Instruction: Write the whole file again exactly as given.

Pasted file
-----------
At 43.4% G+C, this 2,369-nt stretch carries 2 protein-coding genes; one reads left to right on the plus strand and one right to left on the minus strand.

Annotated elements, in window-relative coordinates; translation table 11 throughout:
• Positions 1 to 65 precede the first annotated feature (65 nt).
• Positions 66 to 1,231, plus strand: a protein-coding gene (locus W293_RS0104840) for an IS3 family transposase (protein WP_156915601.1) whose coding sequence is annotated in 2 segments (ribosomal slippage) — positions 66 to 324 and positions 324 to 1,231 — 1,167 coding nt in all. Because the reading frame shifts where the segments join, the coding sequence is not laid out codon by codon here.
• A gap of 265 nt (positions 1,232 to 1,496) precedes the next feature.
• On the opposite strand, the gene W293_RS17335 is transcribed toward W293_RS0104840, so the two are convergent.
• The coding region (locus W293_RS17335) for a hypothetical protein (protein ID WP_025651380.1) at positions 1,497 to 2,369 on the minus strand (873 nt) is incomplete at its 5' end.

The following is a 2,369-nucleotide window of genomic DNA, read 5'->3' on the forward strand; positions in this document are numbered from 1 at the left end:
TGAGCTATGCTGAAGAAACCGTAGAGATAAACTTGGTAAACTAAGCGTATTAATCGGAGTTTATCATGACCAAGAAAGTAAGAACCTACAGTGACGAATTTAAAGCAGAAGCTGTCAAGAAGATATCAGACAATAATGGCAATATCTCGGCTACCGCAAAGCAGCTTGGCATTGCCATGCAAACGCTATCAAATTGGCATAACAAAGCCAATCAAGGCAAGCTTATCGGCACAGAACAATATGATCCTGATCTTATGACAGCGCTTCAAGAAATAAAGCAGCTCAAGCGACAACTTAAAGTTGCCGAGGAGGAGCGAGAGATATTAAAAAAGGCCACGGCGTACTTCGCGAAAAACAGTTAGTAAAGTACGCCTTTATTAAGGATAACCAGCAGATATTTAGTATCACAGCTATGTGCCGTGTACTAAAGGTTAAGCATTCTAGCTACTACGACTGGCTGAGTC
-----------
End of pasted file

At 43.4% G+C, this 2,369-nt stretch carries 2 protein-coding genes; one reads left to right on the plus strand and one right to left on the minus strand.

Annotated elements, in window-relative coordinates; translation table 11 throughout:
• Positions 1 to 65 precede the first annotated feature (65 nt).
• Positions 66 to 1,231, plus strand: a protein-coding gene (locus W293_RS0104840) for an IS3 family transposase (protein WP_156915601.1) whose coding sequence is annotated in 2 segments (ribosomal slippage) — positions 66 to 324 and positions 324 to 1,231 — 1,167 coding nt in all. Because the reading frame shifts where the segments join, the coding sequence is not laid out codon by codon here.
• A gap of 265 nt (positions 1,232 to 1,496) precedes the next feature.
• On the opposite strand, the gene W293_RS17335 is transcribed toward W293_RS0104840, so the two are convergent.
• The coding region (locus W293_RS17335) for a hypothetical protein (protein ID WP_025651380.1) at positions 1,497 to 2,369 on the minus strand (873 nt) is incomplete at its 5' end.

The following is a 2,369-nucleotide window of genomic DNA, read 5'->3' on the forward strand; positions in this document are numbered from 1 at the left end:
TGAGCTATGCTGAAGAAACCGTAGAGATAAACTTGGTAAACTAAGCGTATTAATCGGAGTTTATCATGACCAAGAAAGTAAGAACCTACAGTGACGAATTTAAAGCAGAAGCTGTCAAGAAGATATCAGACAATAATGGCAATATCTCGGCTACCGCAAAGCAGCTTGGCATTGCCATGCAAACGCTATCAAATTGGCATAACAAAGCCAATCAAGGCAAGCTTATCGGCACAGAACAATATGATCCTGATCTTATGACAGCGCTTCAAGAAATAAAGCAGCTCAAGCGACAACTTAAAGTTGCCGAGGAGGAGCGAGAGATATTAAAAAAGGCCACGGCGTACTTCGCGAAAAACAGTTAGTAAAGTACGCCTTTATTAAGGATAACCAGCAGATATTTAGTATCACAGCTATGTGCCGTGTACTAAAGGTTAAGCATTCTAGCTACTACGACTGGCTGAGTC